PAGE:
“Once you’ve tasted and seen revival, that hunger never goes away in your life,” said Jackson, who has experienced multiple revivals.
Although the news and social media have been seemingly quiet about revival currently in the nation, Jackson believes it’s still taking place.
“The way revival usually happens in a great awakening is that there will be a downpour and a little puddle, and then another puddle over here and another puddle over here. Those begin to rush together and form a river. It’s a process.”
Jackson is seeing that process in pockets of Alabama Baptist churches.
About a year and a half ago, Camden Baptist Church in Camden had zero children in the nursery.
“People were in desperation. They began to seek the face of God and the senior adult ladies would go and kneel down in the nursery, begging God for children [to be in the church],” Jackson recalled. “The first answer to their prayer was that a 40-something-year-old lady got pregnant.”
Now that nursery is filled with children, and they’re asking for more volunteers. Church attendance has more than tripled, and people are accepting Christ as their Savior.
Jackson also described how another church, First Baptist Church Florence, only had one college student. The church prayed, “God, would You help us reach more people?” In the past several months, 13 college students have been baptized and more than 70 college students attend.
“This summer, I’m excited as [these students are] going to different places and their homes,” Jackson said. “I’m just praying we’re going to continue to see these puddles of God’s grace and pray they will unite into a major river.”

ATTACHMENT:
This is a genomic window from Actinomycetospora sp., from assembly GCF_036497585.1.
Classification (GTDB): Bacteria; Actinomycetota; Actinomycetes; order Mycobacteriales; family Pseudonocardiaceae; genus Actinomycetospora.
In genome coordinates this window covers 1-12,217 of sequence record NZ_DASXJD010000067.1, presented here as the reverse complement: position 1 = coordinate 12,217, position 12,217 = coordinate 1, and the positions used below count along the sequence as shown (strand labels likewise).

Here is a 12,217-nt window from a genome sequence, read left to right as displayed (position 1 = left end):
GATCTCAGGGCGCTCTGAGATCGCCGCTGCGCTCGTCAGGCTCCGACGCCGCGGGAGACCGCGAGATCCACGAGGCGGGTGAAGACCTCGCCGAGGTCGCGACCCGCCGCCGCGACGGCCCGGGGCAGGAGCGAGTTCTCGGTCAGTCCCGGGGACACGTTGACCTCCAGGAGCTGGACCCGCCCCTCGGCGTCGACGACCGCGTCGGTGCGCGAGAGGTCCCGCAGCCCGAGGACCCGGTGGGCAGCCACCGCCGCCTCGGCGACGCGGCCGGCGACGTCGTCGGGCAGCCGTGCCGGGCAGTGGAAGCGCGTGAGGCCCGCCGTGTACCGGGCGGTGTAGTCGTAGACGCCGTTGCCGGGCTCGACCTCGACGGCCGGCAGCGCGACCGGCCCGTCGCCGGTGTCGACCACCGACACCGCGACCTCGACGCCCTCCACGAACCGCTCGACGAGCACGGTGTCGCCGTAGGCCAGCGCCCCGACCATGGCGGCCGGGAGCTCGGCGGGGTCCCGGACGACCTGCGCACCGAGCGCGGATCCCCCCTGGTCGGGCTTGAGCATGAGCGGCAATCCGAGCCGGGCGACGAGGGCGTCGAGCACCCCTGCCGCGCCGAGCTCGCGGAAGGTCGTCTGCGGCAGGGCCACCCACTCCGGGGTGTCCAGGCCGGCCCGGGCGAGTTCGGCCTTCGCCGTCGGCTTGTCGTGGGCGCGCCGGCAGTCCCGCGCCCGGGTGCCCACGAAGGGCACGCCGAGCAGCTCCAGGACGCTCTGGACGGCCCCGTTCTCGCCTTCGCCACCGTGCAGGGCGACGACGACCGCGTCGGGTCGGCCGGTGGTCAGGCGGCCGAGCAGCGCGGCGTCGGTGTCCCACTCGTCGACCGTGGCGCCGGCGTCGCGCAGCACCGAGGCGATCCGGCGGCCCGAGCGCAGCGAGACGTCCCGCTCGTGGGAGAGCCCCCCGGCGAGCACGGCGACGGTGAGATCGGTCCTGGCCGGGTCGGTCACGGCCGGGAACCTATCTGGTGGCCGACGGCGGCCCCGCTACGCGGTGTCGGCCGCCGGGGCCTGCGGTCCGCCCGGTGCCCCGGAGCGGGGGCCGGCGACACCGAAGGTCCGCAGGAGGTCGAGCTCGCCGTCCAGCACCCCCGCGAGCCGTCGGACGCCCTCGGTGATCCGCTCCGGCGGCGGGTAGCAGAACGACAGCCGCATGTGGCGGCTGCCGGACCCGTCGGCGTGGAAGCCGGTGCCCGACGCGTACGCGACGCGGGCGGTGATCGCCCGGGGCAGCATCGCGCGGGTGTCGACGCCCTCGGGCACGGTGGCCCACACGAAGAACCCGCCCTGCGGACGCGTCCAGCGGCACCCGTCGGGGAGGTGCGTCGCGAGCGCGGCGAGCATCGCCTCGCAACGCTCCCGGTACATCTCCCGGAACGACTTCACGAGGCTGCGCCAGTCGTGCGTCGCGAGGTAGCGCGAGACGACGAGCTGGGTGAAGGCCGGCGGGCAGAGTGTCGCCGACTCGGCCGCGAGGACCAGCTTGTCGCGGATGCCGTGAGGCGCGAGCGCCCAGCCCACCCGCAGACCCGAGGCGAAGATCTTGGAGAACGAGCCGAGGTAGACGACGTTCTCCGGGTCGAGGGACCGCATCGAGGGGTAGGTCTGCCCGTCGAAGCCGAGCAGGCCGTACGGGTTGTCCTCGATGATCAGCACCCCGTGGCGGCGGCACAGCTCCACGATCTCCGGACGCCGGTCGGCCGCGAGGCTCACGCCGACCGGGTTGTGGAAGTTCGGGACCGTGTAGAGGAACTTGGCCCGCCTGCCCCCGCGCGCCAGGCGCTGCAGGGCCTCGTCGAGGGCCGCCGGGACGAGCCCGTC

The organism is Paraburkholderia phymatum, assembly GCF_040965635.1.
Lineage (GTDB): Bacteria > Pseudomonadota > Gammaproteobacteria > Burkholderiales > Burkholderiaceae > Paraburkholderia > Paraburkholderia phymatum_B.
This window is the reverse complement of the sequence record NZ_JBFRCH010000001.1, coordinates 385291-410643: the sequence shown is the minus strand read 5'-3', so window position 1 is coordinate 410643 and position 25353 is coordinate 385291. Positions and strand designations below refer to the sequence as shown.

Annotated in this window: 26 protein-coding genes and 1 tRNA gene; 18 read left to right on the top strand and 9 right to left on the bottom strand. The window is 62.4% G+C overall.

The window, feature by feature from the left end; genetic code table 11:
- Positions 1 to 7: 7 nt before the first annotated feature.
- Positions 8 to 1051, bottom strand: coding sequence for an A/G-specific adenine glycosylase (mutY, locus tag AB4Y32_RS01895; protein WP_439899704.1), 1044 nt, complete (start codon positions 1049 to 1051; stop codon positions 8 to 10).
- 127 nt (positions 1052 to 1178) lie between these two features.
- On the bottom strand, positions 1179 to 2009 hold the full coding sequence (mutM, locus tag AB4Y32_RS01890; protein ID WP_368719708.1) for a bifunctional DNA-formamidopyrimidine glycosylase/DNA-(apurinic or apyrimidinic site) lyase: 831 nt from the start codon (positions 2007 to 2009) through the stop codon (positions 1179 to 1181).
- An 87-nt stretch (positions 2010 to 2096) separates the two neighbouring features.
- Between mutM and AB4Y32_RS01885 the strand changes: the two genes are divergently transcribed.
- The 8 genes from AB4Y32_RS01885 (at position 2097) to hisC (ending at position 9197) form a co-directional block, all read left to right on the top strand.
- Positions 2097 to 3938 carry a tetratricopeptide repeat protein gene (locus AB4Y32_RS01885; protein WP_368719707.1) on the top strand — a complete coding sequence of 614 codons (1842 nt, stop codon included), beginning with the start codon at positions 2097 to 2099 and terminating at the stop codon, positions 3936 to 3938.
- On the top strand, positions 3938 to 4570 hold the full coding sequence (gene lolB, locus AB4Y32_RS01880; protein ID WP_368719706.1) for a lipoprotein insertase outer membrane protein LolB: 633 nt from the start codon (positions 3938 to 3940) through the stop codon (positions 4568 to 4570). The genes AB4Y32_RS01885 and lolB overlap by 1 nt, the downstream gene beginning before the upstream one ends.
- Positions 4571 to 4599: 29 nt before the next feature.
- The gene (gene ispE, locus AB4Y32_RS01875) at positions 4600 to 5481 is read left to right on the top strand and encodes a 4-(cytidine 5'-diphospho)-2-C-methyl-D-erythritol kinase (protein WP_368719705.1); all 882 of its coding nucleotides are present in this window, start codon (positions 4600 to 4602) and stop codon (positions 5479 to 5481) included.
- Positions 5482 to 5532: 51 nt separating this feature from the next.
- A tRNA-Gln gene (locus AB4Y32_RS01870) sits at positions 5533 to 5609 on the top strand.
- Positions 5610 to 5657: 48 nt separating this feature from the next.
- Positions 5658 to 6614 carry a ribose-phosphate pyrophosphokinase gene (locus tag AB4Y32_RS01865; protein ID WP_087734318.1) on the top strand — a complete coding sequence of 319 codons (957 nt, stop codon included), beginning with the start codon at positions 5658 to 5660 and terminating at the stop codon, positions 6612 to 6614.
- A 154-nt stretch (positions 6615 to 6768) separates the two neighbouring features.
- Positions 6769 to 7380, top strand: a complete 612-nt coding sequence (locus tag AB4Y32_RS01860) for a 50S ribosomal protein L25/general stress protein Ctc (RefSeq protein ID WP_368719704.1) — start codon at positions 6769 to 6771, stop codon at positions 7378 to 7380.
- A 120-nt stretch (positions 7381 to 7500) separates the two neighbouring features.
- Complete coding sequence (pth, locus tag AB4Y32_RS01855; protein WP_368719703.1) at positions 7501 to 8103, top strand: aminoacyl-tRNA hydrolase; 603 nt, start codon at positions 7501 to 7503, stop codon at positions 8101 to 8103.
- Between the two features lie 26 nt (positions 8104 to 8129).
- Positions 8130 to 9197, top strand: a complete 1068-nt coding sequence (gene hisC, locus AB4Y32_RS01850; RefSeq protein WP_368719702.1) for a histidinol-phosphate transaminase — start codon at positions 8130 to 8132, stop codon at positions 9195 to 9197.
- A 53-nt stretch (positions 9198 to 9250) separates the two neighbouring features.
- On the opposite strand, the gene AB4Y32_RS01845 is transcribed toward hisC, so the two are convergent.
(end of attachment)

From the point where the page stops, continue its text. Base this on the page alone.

Despite how bleak the world may appear, Wilson believes revival is always possible.
“We’re people of hope,” Wilson said. “The old saying is, ‘The deeper the dark, the brighter the light.’
“The darkness of the world that we’re living in is just a wonderful backdrop for God to display His glory, and to shine His light. I was never among the doom and gloom prophets (thinking) that God had passed us over. No, because Jesus is alive, there’s always a reason to have expectancy that He’s going to break through.”
Are traditional methods still worthwhile?
If you’re second guessing whether your church should have a planned revival meeting this year, here’s your answer: Yes.
Any time to focus on God is better than none at all.
“I do believe that churches ought to have revival meetings, because whether you experience true revival or not, revival meetings are like Vacation Bible School,” Long said. “It’s a fertile time for believers to talk to their neighbors and invite them to church. It’s a fertile time for sinners to be saved. It’s a fertile time for the Word to be preached.”
Gilbreath also encourages churches to prepare and pray for revival ahead of the scheduled meetings. He believes that the reason many churches aren’t experiencing revival is because their members are out of fellowship with God. They may be obediently serving in various capacities, but if they haven’t opened their hearts to Him, revival won’t occur.
“God is looking for those who are hungry for Him,” Long said. “I think people today need to understand the dissatisfaction that they feel in their hearts is not meant to drive them away from God in the sense of, ‘I’m a failure or disappointment or I can’t seem to get it all together.’ It’s to drive them to God for more revival. We need to seek God, not seek revival. You won’t ever hear the Bible say, ‘Seek after revival.’
“You seek God in a spirit of humility and repentance, and as you seek God, revival comes. You don’t get revived by seeking revival; you get revived by seeking God. Revival is intrinsically Christ-centered, God-focused. That’s the heart of it all.”